Panama Papers Reveal Further Link Between Football and Corruption

By | April 5, 2016


Photo Credit: International Consortium of Investigative Journalists


This week the International Consortium of Investigative Journalists released the Panama Papers. The Panama Papers are a massive list of records that were leaked from a Panamanian law firm, Mossack Fonseca, illuminating a large network of offshore holdings from high ranking foreign leaders and wealthy individuals. These offshore accounts reveal ties to tax evasion and corruption of the wealthiest and most powerful individuals in the world.

Although FIFA recently had an election and vowed to clean up the bribery and corruption scandal that it faced earlier this year, the football world was pulled back into the corruption spotlight with the Panama Papers. The documents exposed league officials, team owners, sports agents, players, and football clubs that used these offshore entities to hold their money.

Football Officials

The Panama Papers show that 4 of the 16 FIFA officials that were indicted in the corruption scandal earlier this year were also listed in the leaked documents; the documents revealed that they had offshore companies linked to illegal activity. Most notably included in this list is Michel Platini, one of the biggest French football figures.


 A large array of players from many different countries including Brazil, Uruguay, and Great Britain were also included in the leaked documents. The information now available points to these players using mostly offshore companies to hold money earned from advertisers and image rights deals. The most notable player included is Lionel Messi and his father (Messi’s agent as well). Messi, arguably the greatest football player in history, is now under major scrutiny. Other well known players named in the files include Leonardo Ulloa, a star on Leister City, and Ivan Zamorano, a famous retired footballer from Chile.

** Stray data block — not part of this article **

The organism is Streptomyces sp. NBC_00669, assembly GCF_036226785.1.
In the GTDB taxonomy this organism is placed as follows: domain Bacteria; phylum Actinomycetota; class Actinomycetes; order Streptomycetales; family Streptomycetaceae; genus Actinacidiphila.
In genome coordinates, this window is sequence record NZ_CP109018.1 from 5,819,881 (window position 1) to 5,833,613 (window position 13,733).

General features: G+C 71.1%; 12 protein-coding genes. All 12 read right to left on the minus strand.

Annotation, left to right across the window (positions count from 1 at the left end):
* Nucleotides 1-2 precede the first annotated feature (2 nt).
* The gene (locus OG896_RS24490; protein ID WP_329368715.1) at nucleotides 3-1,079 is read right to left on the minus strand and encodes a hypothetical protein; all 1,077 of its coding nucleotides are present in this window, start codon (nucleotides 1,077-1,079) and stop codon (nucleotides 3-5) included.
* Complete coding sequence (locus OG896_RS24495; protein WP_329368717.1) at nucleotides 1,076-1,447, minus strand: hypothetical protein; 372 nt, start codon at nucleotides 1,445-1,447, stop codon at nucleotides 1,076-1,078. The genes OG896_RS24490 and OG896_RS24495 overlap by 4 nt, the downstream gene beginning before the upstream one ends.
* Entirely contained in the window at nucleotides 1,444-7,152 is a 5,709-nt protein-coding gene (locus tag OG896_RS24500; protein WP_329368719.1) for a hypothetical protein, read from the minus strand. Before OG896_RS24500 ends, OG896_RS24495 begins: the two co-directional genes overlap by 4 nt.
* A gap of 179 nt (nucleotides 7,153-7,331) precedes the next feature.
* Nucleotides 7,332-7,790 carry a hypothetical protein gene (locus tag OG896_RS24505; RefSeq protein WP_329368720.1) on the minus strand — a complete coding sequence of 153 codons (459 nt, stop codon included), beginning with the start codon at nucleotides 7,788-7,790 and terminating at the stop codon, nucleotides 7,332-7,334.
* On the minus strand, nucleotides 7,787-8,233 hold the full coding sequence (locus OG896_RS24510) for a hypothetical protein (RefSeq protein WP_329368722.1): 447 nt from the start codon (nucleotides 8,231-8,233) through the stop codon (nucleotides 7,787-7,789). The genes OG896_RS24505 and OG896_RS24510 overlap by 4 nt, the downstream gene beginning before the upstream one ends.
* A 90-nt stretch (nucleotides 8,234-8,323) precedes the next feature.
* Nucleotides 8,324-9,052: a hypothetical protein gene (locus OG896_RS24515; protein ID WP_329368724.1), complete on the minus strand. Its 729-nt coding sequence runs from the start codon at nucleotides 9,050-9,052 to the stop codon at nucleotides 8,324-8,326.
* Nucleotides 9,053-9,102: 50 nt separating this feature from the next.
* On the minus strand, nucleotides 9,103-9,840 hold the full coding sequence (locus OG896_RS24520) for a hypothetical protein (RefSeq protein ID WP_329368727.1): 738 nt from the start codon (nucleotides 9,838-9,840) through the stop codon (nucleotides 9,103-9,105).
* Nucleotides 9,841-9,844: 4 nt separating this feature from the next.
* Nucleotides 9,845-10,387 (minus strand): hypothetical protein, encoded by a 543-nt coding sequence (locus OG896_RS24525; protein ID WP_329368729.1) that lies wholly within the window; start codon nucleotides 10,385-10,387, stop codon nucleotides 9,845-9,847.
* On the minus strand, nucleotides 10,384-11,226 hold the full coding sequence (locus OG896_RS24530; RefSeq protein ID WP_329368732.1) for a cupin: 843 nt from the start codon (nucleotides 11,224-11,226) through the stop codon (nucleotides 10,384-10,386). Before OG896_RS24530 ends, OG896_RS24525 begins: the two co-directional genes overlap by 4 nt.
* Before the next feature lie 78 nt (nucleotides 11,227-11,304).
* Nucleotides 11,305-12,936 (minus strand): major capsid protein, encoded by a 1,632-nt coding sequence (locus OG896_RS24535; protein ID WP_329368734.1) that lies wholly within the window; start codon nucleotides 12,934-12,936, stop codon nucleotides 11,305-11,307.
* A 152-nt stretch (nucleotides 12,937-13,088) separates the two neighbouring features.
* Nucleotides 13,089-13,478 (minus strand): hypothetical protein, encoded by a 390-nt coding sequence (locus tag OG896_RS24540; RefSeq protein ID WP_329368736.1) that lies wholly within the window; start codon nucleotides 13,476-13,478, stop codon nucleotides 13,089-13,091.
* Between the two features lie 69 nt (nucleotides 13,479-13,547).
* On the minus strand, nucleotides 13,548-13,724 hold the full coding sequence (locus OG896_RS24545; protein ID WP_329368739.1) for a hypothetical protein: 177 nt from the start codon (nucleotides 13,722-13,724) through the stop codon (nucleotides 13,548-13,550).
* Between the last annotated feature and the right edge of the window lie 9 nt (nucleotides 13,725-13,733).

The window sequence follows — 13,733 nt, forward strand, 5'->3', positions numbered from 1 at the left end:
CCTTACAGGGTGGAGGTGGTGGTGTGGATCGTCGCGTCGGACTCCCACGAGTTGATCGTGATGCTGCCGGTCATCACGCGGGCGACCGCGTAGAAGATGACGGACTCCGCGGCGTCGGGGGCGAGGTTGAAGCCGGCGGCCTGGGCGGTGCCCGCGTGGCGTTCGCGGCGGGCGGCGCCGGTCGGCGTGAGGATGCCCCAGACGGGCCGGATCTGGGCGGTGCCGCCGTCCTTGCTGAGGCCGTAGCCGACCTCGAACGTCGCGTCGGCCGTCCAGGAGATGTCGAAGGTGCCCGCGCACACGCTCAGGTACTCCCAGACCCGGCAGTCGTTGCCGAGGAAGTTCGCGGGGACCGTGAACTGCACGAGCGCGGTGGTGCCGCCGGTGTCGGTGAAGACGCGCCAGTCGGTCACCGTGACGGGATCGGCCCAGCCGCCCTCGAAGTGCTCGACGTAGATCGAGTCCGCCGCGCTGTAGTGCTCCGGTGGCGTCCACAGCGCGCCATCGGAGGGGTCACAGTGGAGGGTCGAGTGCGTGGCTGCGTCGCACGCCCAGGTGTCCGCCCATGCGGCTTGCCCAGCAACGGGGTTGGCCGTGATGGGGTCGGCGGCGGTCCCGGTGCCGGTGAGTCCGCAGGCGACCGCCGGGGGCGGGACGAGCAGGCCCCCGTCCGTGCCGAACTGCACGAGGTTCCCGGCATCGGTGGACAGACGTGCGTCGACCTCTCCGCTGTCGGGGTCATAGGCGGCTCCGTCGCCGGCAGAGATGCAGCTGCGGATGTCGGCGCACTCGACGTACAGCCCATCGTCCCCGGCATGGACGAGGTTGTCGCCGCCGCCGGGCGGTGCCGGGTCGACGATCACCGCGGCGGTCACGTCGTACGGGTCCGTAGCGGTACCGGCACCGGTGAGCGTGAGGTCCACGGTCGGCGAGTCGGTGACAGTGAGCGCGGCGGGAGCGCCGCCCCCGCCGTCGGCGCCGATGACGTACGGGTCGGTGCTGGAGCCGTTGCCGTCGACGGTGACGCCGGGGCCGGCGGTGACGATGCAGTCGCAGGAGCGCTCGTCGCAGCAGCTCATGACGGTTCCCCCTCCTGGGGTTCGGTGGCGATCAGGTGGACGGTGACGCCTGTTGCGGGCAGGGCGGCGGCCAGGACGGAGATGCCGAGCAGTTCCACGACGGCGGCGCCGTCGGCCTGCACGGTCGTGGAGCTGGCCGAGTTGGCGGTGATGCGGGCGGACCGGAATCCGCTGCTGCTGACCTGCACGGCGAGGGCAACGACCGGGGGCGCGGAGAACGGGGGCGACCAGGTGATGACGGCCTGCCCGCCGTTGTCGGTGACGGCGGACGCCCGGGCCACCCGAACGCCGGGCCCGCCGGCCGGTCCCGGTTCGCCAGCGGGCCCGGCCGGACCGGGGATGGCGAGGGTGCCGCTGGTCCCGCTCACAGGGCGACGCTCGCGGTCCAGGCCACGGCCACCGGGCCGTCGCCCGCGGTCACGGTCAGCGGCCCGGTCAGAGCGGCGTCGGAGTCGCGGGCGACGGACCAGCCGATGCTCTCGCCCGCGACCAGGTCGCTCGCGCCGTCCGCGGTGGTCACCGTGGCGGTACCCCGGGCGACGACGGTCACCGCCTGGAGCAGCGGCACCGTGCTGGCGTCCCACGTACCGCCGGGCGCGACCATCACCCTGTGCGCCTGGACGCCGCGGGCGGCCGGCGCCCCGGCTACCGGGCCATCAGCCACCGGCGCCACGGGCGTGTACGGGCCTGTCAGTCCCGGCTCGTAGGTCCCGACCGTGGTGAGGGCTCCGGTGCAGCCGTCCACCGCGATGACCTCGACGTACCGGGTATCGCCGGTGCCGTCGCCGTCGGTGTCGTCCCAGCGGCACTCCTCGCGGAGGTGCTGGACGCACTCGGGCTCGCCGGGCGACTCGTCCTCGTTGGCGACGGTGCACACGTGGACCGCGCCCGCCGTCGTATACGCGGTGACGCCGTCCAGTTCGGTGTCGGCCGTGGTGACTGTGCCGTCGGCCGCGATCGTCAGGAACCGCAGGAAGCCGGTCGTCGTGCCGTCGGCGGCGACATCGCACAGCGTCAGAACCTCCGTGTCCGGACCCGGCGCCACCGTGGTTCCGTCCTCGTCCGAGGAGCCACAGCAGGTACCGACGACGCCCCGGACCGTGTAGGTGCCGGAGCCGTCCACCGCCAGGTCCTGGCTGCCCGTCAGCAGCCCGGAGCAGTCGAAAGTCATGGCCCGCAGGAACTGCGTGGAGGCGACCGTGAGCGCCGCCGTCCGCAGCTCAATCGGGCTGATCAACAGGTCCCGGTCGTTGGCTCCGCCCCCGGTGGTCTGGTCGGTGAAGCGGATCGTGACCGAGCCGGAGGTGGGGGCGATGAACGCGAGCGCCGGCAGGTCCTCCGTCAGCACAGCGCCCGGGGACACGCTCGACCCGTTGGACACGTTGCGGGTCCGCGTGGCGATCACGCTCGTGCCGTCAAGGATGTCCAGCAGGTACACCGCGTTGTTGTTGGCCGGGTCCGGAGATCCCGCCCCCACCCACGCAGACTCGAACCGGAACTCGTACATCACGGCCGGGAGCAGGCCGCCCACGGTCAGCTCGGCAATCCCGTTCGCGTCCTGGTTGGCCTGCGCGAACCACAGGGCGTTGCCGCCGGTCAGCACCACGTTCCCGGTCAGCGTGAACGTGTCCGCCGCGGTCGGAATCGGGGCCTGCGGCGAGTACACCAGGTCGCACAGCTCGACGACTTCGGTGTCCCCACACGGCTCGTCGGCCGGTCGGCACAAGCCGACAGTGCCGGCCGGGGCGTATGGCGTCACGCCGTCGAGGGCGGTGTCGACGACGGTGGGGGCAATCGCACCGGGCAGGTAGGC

Real Sociedad

 The team was exposed in the secret document leak for having paid its players using offshore companies. It appears that this was a way for the players and the club to avoid paying taxes to the Spanish government. For example, the files revealed that Darko Kovacevic got paid $1.4 million for the 2006-2007 season although contradictory evidence points to him being a salary of $2,000 a month.

Conclusion/Why this Matters?

 It is clear that football has become a business, but the game should not be tainted by corruption. Although other sports such as hockey and golf were linked to these Panama Papers, football is a much more important global game in the world. “The beautiful game” is the most widely played game in the world. It makes me disappointed to see further corruption in football once again highlighted. There is no excuse for Lionel Messi, who makes millions and millions of dollars, to hide his money in secret places to avoid taxes. What type of role model is he playing for other aspiring football players? It also makes me question how the link between football and criminal activity. The business of sports will only grow in the future, and I hope that individuals involved in the wonderful game of football will learn from others’ mistakes and clean up the immoral activity associated with the game.





Bomey, Nathan. “Panama Papers Read like Who’s Who of World Power.”USA Today. Gannett, 04 Apr. 2016. Web. 05 Apr. 2016.

Rivlin, Gary, Marcos Garcia Rey, and Michael Hudson. “Leak Ties Ethics Guru to Three Men Charged in FIFA Scandal.” The International Consortium of Investigative Journalists. The Center for Public Integrity, 03 Apr. 2016. Web. 05 Apr. 2016.

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